As college students, we don’t always have time to consume healthy meals, so we rely on processed foods. When running off to class, we might quickly scarf down some cereal; for a quick dinner, we might make some ramen or have some pizza before a party. Nowadays, most of us take these foods for granted because they are so easily accessible when we need a quick bite before studying. But we probably never knew about the origins and histories of these four foods we turn to during the most stressful week of the semester.
The extent of most people’s knowledge about pizza is that it came from Italy. While Italian, it was made by the poor in the 1700s and 1800s in Naples, an originally Greek settlement. One story about how pizza gained popularity involved Queen Margherita. In 1889, after a war reunited the split Italy, Queen Margherita and King Umberto I traveled around Italy. Legend has it they were tired of eating French cuisine and asked Pizzeria Brandi, a pizza shop founded in 1760, to make an assortment of pizzas. Pizza margherita was named after the queen because it was her favorite kind of pizza: mozzarella cheese, tomatoes and basil. After this time period, the spread of pizza in the world outside of Naples remains relatively unknown. However, we do know pizza was first documented in the United States in 1905 at Lombardi’s, a pizzeria in Manhattan. The shop is still open today at a different location but with its original oven. After World War II, Italian Americans spread out across the United States, which helped increase the popularity of pizza as a quick, fun food.
A food item with a less clear history, its origin is highly debated, as some think it is Chinese and some think it is a Japanese food item invented in the 20th century. The etymology makes the origin more confusing because ramen might be the Japanese pronunciation of the Chinese word 拉麺, lamian, meaning “hand-pulled noodles.” Until the 1950s, ramen was widely called shina soba, which means “Chinese soba.” In the past, many Chinese restaurants in Japan and Cantonese and Shanghainese restaurants served ramen with toppings, salt and pork bone flavored broth. After World War II, many Japanese people began to sell ramen in restaurants made with cheap U.S. flour, but it was considered a dish for special occasions. The much less formal Top Ramen we college students know best was invented in 1958 by Momofuku Ando, the Taiwanese-Japanese founder of Nissin Foods. By 2008, 94 billion packages of instant ramen had been consumed per year. For those who are very interested in the history of ramen, a ramen museum opened in Yokohama in 1994.
Macaroni and cheese
A typical favorite and easy dish for most people, its history is also unclear. One of the earliest forms of pasta and cheese was a casserole called “makerouns” that was featured in a famous medieval English cookbook, “The Forme of Cury.” The first modern recipe for this dish was featured in a 1769 cookbook called “The Experienced English Housekeeper.” A similar dish became popular in the United States when President Thomas Jefferson imported macaroni and Parmesan cheese from Italy, serving a dish called “macaroni pie” at a state dinner. The dish would become strongly associated with the United States. The Kraft Foods boxed version we all know so well was introduced in 1937 during the Great Depression as a cheap source of food. Even though a lot of college students eat microwavable macaroni and cheese for its low price and quick preparation, many restaurants, such as Homeroom, Five and Angeline’s Kitchen are now making gourmet versions of the dish.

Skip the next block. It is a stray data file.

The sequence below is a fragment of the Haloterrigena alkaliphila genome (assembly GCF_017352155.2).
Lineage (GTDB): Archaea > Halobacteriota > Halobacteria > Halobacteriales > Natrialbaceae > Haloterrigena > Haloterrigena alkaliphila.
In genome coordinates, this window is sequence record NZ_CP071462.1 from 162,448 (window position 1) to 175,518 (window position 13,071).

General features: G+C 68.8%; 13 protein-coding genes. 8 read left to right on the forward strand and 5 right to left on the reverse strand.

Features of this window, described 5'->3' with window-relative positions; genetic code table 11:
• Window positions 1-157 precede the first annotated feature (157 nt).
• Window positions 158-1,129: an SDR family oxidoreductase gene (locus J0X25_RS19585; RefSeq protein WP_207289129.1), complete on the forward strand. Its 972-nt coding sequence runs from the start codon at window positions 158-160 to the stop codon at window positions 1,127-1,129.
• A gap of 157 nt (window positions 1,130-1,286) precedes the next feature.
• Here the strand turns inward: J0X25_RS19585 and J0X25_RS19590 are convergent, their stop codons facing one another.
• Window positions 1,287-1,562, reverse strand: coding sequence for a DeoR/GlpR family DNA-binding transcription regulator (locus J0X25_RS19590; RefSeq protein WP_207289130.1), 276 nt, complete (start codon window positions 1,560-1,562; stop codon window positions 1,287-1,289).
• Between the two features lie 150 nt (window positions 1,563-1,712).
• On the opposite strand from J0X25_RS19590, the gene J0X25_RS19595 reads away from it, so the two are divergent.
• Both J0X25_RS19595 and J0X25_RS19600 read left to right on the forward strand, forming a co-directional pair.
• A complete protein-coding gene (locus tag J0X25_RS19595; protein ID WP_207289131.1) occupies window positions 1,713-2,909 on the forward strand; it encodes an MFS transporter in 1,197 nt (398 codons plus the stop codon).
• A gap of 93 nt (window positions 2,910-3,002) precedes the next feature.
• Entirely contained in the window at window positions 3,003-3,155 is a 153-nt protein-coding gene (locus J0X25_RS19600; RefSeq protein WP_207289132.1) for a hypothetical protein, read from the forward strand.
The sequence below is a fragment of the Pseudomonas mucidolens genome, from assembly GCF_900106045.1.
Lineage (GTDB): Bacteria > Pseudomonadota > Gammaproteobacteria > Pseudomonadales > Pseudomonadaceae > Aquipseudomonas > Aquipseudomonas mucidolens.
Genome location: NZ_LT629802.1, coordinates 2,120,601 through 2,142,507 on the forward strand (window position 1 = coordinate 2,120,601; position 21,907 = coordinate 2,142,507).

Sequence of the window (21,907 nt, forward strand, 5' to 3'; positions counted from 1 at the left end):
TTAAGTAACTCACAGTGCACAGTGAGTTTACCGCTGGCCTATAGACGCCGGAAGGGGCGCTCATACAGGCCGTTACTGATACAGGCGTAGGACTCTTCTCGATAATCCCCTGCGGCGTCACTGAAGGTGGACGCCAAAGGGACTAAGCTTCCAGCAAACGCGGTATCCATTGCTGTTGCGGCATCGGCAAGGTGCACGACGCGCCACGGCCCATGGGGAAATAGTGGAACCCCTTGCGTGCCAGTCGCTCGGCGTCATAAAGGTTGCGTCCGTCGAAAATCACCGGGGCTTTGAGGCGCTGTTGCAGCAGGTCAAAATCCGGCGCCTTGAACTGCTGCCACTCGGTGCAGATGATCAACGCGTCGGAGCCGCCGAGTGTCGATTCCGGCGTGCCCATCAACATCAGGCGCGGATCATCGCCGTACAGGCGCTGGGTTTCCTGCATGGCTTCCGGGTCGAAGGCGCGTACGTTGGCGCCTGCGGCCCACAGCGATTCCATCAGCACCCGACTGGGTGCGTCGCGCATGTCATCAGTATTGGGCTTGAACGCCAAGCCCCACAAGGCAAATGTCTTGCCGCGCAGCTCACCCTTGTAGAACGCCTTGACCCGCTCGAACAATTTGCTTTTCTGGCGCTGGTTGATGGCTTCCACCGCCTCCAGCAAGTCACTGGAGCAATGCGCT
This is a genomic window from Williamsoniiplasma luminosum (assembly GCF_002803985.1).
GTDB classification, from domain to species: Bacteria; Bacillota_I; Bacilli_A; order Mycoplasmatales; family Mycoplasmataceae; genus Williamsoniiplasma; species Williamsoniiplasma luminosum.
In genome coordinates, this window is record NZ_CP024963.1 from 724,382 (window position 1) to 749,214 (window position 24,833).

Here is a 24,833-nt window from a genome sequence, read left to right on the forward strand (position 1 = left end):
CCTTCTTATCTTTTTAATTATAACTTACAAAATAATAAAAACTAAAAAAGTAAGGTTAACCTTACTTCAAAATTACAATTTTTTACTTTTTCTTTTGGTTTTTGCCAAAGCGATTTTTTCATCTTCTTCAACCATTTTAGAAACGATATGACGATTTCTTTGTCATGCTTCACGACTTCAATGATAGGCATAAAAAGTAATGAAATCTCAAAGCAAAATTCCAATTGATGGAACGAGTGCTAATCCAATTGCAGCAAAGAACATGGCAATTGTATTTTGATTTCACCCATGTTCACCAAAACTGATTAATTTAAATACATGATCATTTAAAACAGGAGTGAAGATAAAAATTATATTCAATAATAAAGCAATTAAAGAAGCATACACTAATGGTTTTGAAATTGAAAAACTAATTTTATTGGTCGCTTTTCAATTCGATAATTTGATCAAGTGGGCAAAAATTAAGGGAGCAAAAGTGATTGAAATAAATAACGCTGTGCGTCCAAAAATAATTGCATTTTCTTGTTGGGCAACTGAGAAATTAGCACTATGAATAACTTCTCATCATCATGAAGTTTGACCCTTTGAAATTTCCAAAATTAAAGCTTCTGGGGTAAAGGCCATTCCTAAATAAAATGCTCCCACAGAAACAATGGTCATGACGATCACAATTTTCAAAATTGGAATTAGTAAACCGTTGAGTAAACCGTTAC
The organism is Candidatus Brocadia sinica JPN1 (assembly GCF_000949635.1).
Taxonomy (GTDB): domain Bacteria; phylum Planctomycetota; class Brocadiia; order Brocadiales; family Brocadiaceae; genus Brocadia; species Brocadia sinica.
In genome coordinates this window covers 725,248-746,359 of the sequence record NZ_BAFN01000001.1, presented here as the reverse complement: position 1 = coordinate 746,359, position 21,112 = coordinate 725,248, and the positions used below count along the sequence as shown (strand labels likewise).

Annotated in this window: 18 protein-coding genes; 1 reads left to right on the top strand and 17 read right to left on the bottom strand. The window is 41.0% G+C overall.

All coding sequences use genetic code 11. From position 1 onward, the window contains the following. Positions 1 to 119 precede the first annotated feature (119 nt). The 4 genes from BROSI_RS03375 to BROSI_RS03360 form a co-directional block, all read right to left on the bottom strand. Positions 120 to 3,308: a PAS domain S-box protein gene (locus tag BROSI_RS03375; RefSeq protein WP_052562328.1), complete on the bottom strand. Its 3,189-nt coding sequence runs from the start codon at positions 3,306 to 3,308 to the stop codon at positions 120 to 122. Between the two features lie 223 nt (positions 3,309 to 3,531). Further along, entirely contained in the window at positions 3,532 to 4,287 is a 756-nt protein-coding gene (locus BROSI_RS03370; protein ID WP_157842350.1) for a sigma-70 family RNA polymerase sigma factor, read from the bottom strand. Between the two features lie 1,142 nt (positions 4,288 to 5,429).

These days, cereals come in many sugary flavors, such as Reese’s Puffs, Lucky Charms and Trix. However, breakfast cereal was first produced during the Civil War to help with dyspepsia, which was caused by unhealthy high-protein diets. Dr. James Caleb Jackson believed water was the best healer and cleanser, so he mixed water with graham flour to bake “Granula.” John Harvey Kellogg created a cereal similar to Jackson’s that was named “Granola,” and he and his brother Will eventually developed the first commercial cereal flake called Granose Flakes. After the Kellogg brothers split up, Will went on to form the Battle Creek Toasted Corn Flake Company, which eventually turned into the Kellogg Company in 1922. Also in Battle Creek, Dr. Alexander P. Anderson made puffed rice and sold it to Quaker Oats in 1905. Cereal stayed healthy until 1939, when Ranger Joe Popped Wheat Honnies came to the cereal market and sweet cereals began to be manufactured. Radio and television advertisements increased the popularity of cereals, and cartoon characters and kids mixed to popularize the breakfast cereals we know in the United States today.